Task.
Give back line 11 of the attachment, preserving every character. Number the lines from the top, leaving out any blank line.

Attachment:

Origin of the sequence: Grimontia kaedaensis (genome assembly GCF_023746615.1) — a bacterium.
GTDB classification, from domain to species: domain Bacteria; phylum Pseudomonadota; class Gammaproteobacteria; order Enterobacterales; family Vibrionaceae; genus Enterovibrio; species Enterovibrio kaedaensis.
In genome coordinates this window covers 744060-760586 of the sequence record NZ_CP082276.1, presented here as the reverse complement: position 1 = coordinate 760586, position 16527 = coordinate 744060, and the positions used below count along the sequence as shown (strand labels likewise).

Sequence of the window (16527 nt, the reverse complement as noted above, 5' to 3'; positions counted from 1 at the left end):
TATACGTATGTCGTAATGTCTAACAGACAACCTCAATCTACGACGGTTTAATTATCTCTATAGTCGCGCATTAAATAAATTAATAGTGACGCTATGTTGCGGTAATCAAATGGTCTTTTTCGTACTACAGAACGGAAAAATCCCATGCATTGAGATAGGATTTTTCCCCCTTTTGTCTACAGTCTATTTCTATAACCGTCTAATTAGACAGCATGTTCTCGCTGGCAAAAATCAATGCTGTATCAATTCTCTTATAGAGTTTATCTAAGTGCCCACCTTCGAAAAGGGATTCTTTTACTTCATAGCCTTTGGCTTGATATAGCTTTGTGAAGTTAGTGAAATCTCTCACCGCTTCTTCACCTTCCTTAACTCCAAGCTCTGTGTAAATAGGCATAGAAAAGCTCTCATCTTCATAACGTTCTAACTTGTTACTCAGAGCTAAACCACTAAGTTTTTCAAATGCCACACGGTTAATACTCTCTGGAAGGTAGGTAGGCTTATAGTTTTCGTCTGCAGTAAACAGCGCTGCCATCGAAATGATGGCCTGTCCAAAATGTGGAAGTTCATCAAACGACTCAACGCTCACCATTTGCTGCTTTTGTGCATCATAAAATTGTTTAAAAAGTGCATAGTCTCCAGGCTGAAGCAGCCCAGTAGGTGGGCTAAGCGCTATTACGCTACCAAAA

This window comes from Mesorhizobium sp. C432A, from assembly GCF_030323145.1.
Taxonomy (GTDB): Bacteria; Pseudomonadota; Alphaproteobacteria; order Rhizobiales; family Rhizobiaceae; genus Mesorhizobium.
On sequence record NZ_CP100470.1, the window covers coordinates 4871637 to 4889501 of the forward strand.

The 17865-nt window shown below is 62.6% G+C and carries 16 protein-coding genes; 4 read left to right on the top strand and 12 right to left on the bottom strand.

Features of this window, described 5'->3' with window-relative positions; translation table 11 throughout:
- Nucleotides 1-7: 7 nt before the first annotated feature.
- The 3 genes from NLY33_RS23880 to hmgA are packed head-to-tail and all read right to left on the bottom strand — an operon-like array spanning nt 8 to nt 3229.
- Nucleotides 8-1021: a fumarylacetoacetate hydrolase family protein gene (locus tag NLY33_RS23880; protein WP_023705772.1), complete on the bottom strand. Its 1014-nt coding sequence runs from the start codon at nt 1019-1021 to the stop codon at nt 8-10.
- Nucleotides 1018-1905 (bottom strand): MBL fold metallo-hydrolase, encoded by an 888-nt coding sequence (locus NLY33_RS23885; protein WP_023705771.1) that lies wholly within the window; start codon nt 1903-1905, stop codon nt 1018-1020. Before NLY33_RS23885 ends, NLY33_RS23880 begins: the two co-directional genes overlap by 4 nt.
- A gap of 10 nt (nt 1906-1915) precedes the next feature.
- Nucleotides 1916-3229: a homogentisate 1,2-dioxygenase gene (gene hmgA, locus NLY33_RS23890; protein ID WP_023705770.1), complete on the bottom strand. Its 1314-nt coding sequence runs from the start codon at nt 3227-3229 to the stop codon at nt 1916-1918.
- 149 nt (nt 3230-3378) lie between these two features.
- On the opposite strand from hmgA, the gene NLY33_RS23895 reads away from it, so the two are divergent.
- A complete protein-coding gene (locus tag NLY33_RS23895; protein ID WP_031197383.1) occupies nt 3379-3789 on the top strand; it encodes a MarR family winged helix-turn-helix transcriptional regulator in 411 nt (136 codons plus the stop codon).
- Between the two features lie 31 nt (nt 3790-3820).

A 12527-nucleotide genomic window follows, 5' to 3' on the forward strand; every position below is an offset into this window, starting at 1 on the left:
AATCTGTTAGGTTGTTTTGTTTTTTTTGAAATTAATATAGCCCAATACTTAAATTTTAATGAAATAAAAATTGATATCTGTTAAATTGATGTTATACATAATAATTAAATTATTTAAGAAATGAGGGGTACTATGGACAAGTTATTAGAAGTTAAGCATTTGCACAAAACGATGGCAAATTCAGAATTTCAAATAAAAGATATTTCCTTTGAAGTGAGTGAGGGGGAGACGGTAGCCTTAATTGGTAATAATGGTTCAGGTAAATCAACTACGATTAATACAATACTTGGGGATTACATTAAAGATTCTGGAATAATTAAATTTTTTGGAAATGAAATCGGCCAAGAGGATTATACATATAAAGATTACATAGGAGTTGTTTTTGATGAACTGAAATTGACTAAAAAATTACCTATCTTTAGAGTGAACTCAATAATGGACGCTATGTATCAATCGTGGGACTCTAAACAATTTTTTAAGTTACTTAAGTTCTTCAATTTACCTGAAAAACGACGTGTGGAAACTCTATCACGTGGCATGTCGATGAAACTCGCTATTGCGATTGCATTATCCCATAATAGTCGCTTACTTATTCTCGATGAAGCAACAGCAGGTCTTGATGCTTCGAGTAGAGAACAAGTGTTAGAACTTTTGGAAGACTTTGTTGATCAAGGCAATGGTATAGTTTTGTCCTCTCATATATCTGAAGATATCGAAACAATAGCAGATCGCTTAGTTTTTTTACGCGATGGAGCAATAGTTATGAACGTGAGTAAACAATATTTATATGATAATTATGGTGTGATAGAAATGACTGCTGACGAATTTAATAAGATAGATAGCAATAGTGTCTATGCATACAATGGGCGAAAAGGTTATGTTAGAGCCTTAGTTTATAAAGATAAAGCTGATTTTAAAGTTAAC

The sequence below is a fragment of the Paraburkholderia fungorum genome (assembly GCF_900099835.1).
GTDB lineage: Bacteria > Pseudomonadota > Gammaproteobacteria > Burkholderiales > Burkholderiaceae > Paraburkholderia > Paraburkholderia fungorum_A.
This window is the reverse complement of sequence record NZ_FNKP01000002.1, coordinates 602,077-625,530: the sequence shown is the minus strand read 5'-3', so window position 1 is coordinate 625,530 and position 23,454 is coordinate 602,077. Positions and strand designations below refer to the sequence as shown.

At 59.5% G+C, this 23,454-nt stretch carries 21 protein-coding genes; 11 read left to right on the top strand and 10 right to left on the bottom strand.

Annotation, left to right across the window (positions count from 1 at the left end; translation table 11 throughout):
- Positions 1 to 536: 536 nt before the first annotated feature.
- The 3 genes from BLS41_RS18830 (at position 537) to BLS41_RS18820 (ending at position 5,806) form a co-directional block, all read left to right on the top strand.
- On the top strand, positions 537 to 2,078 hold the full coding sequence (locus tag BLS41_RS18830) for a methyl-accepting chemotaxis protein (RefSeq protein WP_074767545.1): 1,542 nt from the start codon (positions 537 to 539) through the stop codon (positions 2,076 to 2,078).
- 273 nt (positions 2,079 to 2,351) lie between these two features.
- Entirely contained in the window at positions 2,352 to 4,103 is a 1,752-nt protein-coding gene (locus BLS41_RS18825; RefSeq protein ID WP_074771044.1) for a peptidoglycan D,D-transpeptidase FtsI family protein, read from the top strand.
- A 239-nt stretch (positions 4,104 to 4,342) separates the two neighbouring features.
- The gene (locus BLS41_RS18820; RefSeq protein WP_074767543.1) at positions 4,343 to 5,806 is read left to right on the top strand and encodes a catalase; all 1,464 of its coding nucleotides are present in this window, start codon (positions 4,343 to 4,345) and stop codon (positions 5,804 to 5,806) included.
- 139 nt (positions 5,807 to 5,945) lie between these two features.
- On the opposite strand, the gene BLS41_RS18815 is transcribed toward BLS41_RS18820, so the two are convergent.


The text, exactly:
- Nucleotides 1-7: 7 nt before the first annotated feature.